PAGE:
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As returns began to dwindle in the early 2000s, many of the professionals turned to leverage (borrowing money) to juice returns. Now, with a greater aversion to debt, professionals have largely relied on traditionally riskier assets such as lower rated bonds and alternative assets.

QE3, Municipals and You

October 10th, 2012 by Kurt L. Smith
  • Federal Reserve Chairman Ben Bernanke kicked off Year Six of the Financial Crisis by announcing a mortgage bond buyback scheme dubbed historic as the Fed is now focused on the employment woes of the nation.  Will it work?  One only need look as far as a Federal Reserve Bank president, Charles Plosser, to find a cogent critic.  Thank goodness this is America and one can voice dissent.

    Buyback Ben’s announcement, dubbed QE3, was announced September 13th.  Fed action was highly anticipated, a nickname already granted and all that remained was the details of how fast and furious action might come.  Buyback Ben is aware of the issues: he is targeting Bonds (debt is an issue) and he is targeting housing, so he has decided to buyback mortgages.

    Charles Plosser, President of the Philadelphia Federal Reserve Bank, is a critic of the plan.  You already knew I’d be critical so I appreciate Charles stepping up to add credibility to the critic’s side.  As the name implies, QE3 is but another attempt to reflate the economy.  Yet after already inflating the Fed’s balance sheet by some $2 trillion and the Obama administration’s profligate spending of some additional trillion dollars each year, we have little to show the middle class for our efforts.

    Actually we do have a lot to show for Fed and fiscal policy looseness.  Large corporations, with their access to record low interest rates are raking in tremendous profits.  Cutting costs (I mean people) and keeping prices high (there will be inflation) has been a winning combination in the short run.  Municipal governments, states included, are following the same formula of cutting costs (people and interest payments) while jacking up fees and taxes.

    So where is all this short-run emphasis getting us?  Down the road, yes, but at what cost?  The implications of cutting costs, particularly people, may better the Income Statement of the corporation and the municipality but it continues to weaken the economy as a whole.  Buyback Ben is right to focus on employment but with the tools of monetary policy?

    The implications of the Fed’s zero (low) interest rate environment also cuts both ways.  You, the saver, know this firsthand as this low interest rate environment has been Fed policy for the past four years but seemingly is stretched out as far as the eye can see.  Zero rates should entice us to borrow now and spend now, thus adding to economic activity.  But today is not 2005!  The world spent twenty some-odd years borrowing and borrowing and borrowing (pushing prices, primarily housing prices, higher and higher) until it no longer makes sense to borrow.  The benefits (higher home prices) no longer justify the costs of borrowing more.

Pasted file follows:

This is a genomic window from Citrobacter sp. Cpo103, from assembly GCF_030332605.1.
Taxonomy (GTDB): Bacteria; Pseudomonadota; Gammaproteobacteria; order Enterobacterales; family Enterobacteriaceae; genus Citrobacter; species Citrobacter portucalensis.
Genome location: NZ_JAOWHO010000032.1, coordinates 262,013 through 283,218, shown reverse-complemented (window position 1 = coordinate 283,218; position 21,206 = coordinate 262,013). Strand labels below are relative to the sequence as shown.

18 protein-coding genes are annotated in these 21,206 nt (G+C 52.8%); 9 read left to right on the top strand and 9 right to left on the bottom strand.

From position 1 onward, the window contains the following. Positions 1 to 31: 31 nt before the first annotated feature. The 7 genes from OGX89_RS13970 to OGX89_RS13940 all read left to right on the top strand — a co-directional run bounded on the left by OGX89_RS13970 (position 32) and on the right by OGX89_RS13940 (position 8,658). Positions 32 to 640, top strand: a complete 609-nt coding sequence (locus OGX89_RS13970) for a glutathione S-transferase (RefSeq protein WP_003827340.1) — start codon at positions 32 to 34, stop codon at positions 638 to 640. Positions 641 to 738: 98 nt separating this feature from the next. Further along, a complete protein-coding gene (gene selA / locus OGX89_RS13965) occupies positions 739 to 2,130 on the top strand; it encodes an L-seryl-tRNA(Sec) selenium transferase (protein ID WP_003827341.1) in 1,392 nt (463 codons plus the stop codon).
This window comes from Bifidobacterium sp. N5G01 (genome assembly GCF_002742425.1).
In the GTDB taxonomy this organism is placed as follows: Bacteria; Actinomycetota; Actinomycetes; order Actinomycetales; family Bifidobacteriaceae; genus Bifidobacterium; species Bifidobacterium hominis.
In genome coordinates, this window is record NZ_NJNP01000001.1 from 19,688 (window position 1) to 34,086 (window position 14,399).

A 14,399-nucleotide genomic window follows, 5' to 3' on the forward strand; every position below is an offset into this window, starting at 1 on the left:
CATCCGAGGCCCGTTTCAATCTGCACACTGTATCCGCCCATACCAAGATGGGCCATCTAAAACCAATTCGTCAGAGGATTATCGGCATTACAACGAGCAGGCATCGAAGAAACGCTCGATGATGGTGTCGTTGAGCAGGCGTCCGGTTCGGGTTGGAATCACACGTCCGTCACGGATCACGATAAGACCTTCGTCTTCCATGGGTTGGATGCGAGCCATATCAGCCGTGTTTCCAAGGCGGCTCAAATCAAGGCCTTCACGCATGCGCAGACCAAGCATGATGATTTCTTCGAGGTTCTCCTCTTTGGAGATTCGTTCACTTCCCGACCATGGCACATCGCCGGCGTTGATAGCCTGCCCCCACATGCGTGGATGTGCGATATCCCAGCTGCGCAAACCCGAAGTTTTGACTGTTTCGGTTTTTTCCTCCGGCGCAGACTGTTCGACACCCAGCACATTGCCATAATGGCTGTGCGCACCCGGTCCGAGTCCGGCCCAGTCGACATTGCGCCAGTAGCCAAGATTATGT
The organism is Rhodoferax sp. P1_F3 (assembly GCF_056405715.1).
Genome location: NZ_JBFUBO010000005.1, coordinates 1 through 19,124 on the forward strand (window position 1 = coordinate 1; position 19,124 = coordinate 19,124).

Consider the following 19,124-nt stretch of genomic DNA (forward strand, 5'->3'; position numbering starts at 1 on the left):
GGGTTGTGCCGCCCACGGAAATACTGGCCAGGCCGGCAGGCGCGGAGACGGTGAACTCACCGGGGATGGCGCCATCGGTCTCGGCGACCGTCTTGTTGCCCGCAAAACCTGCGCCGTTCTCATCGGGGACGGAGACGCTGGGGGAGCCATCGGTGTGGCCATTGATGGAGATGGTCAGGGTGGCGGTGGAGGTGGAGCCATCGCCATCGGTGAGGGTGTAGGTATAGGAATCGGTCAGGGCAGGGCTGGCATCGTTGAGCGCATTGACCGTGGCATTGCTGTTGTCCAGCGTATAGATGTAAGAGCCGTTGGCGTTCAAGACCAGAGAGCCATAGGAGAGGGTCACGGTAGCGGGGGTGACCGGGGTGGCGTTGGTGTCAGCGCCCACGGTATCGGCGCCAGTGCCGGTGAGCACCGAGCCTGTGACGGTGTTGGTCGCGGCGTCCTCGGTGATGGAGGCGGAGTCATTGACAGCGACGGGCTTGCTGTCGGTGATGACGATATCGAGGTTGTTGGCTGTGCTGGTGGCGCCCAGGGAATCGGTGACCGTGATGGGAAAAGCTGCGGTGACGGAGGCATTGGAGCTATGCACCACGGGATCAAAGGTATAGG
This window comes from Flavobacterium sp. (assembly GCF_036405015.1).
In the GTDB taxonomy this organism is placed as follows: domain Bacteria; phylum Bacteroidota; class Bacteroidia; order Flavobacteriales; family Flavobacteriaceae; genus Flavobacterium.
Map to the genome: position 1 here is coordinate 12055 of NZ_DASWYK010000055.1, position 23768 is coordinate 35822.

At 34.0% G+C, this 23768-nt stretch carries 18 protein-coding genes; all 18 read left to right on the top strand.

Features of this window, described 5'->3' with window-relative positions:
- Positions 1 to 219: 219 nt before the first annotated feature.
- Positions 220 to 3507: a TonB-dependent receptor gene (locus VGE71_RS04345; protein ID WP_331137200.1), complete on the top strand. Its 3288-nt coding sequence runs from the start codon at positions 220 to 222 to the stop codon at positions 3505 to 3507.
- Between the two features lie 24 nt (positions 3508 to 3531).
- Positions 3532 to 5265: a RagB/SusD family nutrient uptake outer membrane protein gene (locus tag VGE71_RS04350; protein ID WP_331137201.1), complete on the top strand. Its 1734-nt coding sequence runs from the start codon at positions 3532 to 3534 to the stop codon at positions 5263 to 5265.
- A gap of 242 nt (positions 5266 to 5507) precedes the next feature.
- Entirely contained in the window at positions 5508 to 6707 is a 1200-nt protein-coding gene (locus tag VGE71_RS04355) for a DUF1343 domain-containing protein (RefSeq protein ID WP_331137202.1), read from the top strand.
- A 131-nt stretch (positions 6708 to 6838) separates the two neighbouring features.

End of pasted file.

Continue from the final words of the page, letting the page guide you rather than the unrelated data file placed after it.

So who is borrowing in this environment?  I believe it is desperate who are borrowing and that spells trouble.  Students are among the desperate as Buyback Ben now knows employment is an issue.  Read the terms and conditions (risks) of a student loan and desperate would seem to accurately describe anyone who signs it.  Issuance of student loans has skyrocket by hundreds of billions of dollars the past several years and now tops $1 trillion, more than credit card debt.

    Also, leading the list of the desperate are governments and their Central Banks.  QE3 in the US and European bond buybacks are financial attempts of desperation to try and stem the tide of the effects of deleveraging.  The more we talk about this subject the more we recognize it for what it is: more of the same.

    Municipalities have benefitted by the lower rates forever mantra.  Last week, worst rated state in the union, California, was able to borrow at record low long-term interest rates.  Many municipalities have joined the US Treasury in issuing more debt.  Some municipal issuance simply refinances older, higher cost debt, but many are simply taking the opportunity to borrow more.